Toxic algal blooms have been happening more often in the rivers off Lake Okeechobee. One of the main causes is phosphorous runoff from wastewater and farmland. But a new filter may make algal blooms caused by wastewater a thing of the past.
The U.S. Geological Survey has designed a new filter system that removes phosphorus from wastewater. It uses a discarded coal mining byproduct called mine drainage ochre to do it.
Philip Sibrell, an engineer with USGS, said the system is simple from a mechanical standpoint.
"Say we have some water from a point source," he said. "We could run that water through the filter and remove the phosphorus without any additional treatment."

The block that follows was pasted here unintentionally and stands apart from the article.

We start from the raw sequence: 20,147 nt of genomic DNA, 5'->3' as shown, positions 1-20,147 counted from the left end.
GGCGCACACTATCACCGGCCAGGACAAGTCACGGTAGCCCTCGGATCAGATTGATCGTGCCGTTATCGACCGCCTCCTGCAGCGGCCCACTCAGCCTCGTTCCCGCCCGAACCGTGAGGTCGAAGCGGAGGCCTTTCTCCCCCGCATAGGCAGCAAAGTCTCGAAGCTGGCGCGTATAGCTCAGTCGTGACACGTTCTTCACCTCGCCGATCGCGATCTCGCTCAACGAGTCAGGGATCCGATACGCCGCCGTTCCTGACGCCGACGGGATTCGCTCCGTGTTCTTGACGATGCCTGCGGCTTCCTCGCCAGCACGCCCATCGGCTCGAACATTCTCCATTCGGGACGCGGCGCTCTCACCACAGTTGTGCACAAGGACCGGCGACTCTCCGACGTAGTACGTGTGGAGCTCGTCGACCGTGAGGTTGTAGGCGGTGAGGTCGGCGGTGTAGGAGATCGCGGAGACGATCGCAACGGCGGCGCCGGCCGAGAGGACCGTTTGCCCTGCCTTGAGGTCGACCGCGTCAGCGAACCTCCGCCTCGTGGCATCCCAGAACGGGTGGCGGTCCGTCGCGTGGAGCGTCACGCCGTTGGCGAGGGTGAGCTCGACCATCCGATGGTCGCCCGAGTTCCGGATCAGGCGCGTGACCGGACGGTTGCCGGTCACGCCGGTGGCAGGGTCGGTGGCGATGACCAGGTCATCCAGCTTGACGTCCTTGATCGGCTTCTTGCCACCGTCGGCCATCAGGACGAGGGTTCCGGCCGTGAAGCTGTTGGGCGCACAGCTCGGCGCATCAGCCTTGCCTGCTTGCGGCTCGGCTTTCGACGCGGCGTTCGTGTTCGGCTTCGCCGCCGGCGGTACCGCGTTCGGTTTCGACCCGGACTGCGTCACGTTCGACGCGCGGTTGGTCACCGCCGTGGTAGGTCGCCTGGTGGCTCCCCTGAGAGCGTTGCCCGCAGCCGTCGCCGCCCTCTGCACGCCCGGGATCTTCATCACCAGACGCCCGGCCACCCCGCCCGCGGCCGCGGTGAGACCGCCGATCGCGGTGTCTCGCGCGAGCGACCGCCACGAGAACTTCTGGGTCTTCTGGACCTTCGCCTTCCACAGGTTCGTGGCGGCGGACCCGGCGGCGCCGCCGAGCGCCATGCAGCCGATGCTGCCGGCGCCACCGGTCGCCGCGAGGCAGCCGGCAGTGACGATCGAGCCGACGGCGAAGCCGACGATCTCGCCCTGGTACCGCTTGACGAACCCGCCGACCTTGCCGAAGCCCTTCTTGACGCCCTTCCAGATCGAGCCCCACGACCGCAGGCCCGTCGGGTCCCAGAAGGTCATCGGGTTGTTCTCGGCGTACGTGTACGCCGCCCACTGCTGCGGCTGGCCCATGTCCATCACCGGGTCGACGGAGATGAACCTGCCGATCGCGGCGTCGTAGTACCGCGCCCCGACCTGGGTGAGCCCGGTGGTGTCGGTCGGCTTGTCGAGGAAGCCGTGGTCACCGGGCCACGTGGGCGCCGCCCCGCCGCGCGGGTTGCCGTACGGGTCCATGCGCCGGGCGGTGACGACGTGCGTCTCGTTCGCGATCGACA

The filter removes phosphorus which is often the culprit for harmful algal blooms. Phosphorus is a natural and necessary element. It's in urine and fossils. And it's used in fertilizer and in agriculture.
Sibrell said other filters exist to remove phosphorus.
"[But] usually, the phosphorus is not recoverable from those materials," he said.
But with this new filter, the phosphorus can be extracted and reused for farming and other things.
Sibrell said it'll be a couple of years before the new filtration technology is used in wastewater treatment plants around the country. And even then, he said, it'll take a while to reverse the adverse effects of an overabundance of phosphorus in the environment. That means it'll be a few more years before we see this technology reduce the number of harmful algal blooms in Florida.
But, Sibrell said, it's a step in the right direction.